The K-Pop's Music Industry

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There are many ways a talent agency promotes their song like releasing music albums, selling merchandises, world concert tours, and many more. They also promote their music albums by performing their K-pop groups in music-oriented TV programs like Music Bank (now broadcasting in 72 countries through KBS World) that provides live performances and music chart information. Similar shows include M! Countdown (MNet), Show! Music Core (MBC), Inkigayo (SBS), and many others. An article in the Guardian written by Helienne Lindvall, entitled K-pop: how South Korea turned round its music scene, presents the following example of SM Entertainment’s business selling is not just music, but also in other ways, “SME even has its own merchandise…show more content…
But we have seen that another important aspect is the visuality of the genre. During the 1980s, the music industry began to rely on television to determine the success of a song or artist. As the TV industry liberalized in the early 1990s, South Korean TV needed programs to fill air space. One strategy was to show concert footage, news updates about various bands and artists, interviews, and music videos. The music industry saw this as effective marketing, and took a more active role in preparing performers for the camera. Part of it was also the careful construction of gender and sexuality in K-Pop. For men, we see a hybridity in the formulation of the masculine image that combines virtues of traditional Korean values of masculinity, kawaii, or cute, masculinity, and a more global metropolitan masculinity while in women, we see a mixture of innocence and sexual submissiveness, with the proliferation of the school girl image as well as images of the same women in more sexually charged situations. Such values are expressed through performativity of movement, speech, gestures, and enactments exhibited in every day social behavior (especially on…show more content…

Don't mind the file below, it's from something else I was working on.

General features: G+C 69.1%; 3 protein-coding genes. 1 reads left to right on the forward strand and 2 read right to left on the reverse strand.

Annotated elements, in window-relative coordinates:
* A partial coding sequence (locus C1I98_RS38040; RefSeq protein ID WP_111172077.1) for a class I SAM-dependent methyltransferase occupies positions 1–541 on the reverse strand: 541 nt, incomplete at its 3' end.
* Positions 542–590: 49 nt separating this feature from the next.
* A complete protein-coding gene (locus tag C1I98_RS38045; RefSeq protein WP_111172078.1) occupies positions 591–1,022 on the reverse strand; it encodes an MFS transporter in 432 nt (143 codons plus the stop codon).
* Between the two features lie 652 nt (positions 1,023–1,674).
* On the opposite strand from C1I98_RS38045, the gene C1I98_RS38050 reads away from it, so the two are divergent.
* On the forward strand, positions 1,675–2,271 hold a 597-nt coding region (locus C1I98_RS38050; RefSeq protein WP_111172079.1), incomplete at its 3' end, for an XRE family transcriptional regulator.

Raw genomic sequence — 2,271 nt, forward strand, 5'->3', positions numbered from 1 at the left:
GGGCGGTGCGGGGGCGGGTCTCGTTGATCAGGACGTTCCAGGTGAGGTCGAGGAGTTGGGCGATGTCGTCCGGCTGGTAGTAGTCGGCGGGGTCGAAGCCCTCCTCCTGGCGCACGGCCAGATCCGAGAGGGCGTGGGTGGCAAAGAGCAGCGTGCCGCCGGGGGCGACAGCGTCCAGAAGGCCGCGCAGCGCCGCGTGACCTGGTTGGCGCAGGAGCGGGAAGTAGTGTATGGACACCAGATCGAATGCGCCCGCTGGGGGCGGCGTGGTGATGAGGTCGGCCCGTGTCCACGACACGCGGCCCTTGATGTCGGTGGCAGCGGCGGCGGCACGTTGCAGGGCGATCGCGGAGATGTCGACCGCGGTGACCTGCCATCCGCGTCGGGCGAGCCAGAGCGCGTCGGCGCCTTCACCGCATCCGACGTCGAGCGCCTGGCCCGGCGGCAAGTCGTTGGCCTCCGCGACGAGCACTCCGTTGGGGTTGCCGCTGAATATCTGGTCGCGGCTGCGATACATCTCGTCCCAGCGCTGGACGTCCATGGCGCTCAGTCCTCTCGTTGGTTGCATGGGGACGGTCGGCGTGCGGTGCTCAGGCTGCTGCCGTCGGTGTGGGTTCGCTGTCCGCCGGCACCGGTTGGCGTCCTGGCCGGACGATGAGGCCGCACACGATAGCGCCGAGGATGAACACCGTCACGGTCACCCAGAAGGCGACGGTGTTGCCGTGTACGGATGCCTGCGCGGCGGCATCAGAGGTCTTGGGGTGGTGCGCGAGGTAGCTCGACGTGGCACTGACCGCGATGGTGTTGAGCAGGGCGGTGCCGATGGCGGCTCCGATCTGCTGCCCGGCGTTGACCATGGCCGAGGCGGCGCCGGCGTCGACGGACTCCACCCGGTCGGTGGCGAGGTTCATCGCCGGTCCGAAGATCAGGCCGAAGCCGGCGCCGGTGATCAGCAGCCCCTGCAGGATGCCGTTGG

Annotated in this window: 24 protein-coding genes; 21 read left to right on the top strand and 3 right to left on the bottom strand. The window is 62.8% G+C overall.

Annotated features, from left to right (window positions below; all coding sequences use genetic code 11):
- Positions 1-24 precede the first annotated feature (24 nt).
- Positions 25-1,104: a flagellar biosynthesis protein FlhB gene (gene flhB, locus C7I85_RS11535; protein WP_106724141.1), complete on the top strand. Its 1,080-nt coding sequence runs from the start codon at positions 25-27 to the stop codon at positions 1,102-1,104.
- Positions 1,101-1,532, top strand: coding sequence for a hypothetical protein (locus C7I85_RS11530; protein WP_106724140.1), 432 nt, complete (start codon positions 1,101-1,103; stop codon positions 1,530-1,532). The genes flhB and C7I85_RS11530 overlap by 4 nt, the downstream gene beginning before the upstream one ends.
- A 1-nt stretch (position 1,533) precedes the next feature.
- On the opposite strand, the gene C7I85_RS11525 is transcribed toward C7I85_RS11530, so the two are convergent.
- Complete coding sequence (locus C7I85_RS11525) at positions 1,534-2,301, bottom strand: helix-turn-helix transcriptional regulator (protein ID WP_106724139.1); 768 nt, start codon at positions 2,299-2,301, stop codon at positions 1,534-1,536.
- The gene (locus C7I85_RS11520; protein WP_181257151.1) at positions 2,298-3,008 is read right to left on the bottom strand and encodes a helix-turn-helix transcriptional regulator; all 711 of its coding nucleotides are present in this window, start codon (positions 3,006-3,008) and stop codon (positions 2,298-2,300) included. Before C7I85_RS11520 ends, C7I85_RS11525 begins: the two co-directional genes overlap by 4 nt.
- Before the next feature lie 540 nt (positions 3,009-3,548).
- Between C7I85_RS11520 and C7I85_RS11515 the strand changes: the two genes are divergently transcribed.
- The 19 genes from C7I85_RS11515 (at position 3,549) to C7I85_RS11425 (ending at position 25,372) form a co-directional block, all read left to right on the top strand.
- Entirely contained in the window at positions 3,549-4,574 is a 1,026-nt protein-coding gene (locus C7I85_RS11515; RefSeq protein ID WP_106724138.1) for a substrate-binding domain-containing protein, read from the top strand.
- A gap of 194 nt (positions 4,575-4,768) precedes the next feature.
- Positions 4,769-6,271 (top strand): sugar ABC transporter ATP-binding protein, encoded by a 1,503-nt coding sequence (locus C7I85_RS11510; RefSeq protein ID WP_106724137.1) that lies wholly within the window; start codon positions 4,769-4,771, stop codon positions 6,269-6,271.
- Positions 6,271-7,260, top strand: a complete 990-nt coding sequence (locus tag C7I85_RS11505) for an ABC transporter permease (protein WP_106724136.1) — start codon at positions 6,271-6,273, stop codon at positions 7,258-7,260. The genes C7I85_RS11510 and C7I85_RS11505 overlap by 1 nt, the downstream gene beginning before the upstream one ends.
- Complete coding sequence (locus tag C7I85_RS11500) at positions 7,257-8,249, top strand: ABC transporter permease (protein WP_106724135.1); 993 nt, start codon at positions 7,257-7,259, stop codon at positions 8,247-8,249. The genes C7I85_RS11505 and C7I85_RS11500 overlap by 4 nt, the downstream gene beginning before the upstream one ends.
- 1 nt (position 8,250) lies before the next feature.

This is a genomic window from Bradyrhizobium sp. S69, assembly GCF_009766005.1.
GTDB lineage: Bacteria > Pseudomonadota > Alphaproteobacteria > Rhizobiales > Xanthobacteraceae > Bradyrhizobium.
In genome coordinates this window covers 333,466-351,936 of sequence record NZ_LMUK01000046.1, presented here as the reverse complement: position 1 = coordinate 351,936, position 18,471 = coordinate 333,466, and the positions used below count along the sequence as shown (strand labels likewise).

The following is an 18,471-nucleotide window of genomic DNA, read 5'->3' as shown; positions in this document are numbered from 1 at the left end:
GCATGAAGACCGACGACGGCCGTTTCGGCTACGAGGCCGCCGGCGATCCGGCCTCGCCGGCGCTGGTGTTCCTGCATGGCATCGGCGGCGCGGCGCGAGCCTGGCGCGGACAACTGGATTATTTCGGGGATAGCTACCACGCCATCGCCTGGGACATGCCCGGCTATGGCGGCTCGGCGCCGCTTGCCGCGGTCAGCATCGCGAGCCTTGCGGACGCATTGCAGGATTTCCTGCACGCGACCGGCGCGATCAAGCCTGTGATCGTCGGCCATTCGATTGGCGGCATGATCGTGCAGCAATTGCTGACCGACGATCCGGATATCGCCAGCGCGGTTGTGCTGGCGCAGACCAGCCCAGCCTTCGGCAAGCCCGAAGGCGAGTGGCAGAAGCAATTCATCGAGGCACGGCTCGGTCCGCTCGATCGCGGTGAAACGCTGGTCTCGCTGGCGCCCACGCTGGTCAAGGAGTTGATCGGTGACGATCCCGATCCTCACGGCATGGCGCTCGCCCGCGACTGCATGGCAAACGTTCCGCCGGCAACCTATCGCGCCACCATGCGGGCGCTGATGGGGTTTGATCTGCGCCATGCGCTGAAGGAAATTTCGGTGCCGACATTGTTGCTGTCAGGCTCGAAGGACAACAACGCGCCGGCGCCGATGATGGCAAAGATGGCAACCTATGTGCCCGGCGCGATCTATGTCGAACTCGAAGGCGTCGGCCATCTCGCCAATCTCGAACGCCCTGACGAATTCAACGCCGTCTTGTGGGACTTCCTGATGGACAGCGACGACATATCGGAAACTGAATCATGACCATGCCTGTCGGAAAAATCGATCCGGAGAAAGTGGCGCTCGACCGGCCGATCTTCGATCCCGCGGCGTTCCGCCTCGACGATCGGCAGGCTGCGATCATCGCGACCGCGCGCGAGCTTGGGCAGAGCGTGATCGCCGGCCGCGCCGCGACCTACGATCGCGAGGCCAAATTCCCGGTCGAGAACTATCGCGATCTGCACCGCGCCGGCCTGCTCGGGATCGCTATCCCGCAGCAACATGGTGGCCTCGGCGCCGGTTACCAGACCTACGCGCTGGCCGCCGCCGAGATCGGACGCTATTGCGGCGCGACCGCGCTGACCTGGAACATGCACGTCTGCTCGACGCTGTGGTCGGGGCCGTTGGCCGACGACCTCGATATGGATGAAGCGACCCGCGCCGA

Those companies were able to make a hybrid form of music that appeals to many different cultures. The music is written and produced by people from around the world, the chorographers are mostly foreigners and within boy bands and girl bands there are members who were not born in South Korea. Most K-pop songs are sung in the Korean language and have some English lyrics. Nowadays songs are also being recorded in Japanese, Mandarin or English. By making it half-Korean it is ready for consumption by non-Korean consumers. Yet it is expected by the Korean fans that the boy bands and girl bands behave like Koreans. Actors and singers who have not conformed to the Korean lifestyle and culture are expected to go back to their countries. This creates a hybrid culture that makes Korean popular culture more accessible for other cultures that are culturally distant to

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